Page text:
France is threatening to unite with Germany to maintain their influence in an enlarged European Union and strengthen their common front against the United States, according to reported remarks by the Foreign Minister, Dominique de Villepin.
The minister was quoted by Le Monde speaking about "Franco-German union" and calling the deepening of ties "the one historic challenge we cannot lose".
The newspaper gave most of its first three pages to reports on the proposed union, noting it was an idea whose time may have come.
Pascal Lamy, a French EU commissioner, was enthusiastic, telling Le Monde that closer ties could begin with the unification of diplomatic services and the sharing of France's permanent seat on the United Nations Security Council.
To counter the United States over what exactly? The French and Germans are starting to get downright batty in their anti-Americanism. Why not go further and merge the French and German languages in order to create a linguistic counterweight to English?
The obsession with America as the enemy causes Europe to miss its biggest enemy: Demographic trends that threaten to shrink Europe in population, vigor, economic size and in living standards while Europe becomes more Islamic and less European.
Update: D.J. McGuire of China e-Lobby in the latest issue of his newsletter points to a report about the desire of France and Germany to sell more advanced weapons to China.
The removal of sanctions against Beijing is likely to result in major weapons purchases from both France and Germany. The Chinese army would very much like to purchase French Mirage or Rafale jets and the Tiger attack helicopter. The Chinese have a major shortfall in helicopters and lack a modern attack helicopter.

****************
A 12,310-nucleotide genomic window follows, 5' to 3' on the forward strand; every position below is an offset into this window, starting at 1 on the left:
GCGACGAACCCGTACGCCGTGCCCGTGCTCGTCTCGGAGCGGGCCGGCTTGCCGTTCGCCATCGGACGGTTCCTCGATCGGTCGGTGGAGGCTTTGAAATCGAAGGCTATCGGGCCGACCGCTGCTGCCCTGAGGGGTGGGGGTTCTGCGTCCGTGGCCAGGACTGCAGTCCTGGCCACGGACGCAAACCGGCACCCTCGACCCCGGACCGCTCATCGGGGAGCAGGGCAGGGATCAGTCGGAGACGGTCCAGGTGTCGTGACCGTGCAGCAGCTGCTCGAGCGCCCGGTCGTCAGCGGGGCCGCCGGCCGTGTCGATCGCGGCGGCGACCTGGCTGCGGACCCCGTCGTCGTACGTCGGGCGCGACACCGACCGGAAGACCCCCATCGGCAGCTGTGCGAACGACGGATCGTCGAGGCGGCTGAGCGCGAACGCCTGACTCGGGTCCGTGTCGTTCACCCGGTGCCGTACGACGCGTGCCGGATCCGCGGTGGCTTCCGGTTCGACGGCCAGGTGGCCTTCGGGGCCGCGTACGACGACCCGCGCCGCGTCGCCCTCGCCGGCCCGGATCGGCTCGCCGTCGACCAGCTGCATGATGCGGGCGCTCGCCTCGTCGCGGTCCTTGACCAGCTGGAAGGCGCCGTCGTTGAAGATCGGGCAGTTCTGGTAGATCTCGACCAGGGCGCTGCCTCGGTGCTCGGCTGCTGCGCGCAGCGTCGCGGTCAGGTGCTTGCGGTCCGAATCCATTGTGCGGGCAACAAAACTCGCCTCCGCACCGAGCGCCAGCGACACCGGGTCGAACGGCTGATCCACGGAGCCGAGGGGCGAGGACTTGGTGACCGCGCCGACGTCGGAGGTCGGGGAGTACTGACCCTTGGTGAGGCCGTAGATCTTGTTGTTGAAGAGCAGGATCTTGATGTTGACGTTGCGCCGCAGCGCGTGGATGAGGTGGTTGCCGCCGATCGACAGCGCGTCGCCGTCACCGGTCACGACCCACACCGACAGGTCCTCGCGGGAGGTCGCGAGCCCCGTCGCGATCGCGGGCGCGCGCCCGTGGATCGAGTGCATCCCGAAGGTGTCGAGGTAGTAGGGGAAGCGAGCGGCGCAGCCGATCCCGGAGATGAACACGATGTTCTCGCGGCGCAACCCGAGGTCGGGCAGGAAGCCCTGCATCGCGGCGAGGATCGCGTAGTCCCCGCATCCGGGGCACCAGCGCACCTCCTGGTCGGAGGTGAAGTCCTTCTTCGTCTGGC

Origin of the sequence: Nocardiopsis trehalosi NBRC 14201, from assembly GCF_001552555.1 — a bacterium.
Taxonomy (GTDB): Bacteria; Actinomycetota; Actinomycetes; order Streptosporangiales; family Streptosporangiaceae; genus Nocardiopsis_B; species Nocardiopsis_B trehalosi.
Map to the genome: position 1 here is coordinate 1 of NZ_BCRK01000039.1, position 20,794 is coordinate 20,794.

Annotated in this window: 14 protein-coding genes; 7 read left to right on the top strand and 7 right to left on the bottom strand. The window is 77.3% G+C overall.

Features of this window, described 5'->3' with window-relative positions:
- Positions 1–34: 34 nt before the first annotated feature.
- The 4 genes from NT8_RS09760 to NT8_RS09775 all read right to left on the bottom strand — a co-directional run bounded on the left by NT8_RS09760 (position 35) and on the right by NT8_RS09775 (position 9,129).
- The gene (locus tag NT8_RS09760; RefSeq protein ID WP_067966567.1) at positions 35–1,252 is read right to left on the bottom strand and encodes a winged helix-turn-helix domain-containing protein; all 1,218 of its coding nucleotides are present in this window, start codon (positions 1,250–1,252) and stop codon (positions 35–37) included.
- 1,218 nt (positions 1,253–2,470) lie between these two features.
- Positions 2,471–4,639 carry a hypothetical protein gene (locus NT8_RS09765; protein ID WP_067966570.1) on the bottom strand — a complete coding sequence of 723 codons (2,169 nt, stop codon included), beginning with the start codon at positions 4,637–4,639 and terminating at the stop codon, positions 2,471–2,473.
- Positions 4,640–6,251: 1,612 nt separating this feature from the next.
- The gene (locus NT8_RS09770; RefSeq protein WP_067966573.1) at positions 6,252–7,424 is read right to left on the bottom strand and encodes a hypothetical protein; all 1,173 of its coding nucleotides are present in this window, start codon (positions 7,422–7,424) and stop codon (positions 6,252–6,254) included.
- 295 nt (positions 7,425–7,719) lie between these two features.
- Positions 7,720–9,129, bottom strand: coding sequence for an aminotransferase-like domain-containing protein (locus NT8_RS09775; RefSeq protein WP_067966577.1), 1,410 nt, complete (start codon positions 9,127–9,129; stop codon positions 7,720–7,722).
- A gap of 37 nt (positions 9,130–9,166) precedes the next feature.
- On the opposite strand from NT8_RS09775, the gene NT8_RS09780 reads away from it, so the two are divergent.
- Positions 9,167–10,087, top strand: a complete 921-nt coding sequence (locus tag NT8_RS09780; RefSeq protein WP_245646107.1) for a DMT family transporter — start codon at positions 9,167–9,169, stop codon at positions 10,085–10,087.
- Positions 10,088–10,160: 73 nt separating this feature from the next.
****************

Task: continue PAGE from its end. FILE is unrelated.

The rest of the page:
In addition, the Chinese navy would like to collaborate with France on the purchase of a nuclear-powered aircraft carrier and nuclear-powered submarines. The Chinese navy also would like to purchase French- or German-made air cushion landing craft for a possible invasion of Taiwan.
If Germany and France start selling their best weapons to China and engage in weapons technology transfer deals with China then at that point the Western Alliance will be dead.
Behind the pretense that a dash of multinationalism and pacifist platitudes have suddenly transformed Europe into some new Fukuyama-type End-of-History society, it is still mostly the continent of old, torn by envy and pride, conjuring up utopian fantasies of pan-European rule at the same time as nationalist resentments fester. That’s what makes the question of European rearmament so crucial. Should Europe rearm—and I think it will, either collectively or nation by nation, as America reduces its military presence—it has the population, economic power, and (most important) the know-how to field forces as good as our own. If Germany invested 4 to 5 percent of its GNP in defense, its new Luftwaffe would not resemble Syria’s air force. Two or three French aircraft carriers—snickers about the petite Charles de Gaulle aside—could destroy the combined navies of the Middle East. We may laugh today at the unionized Belgian military of potbellied cooks and barbers, or scoff at German pacifism, but this is still Europe, which gave birth to the Western military tradition—the most lethal the world has ever known.
Hanson argues that the US should continue troop withdrawals from Europe because an elimination of US troop presence from more countries in Europe will reduce their feelings of resentment and impotence. He suggests keeping forces only in European rim countries such as Britain, Spain, and Italy in order to be able to use bases for transfer of forces to the Middle East when necessary.
|Share |||By Randall Parker at 2003 November 13 03:27 PM Europe and America|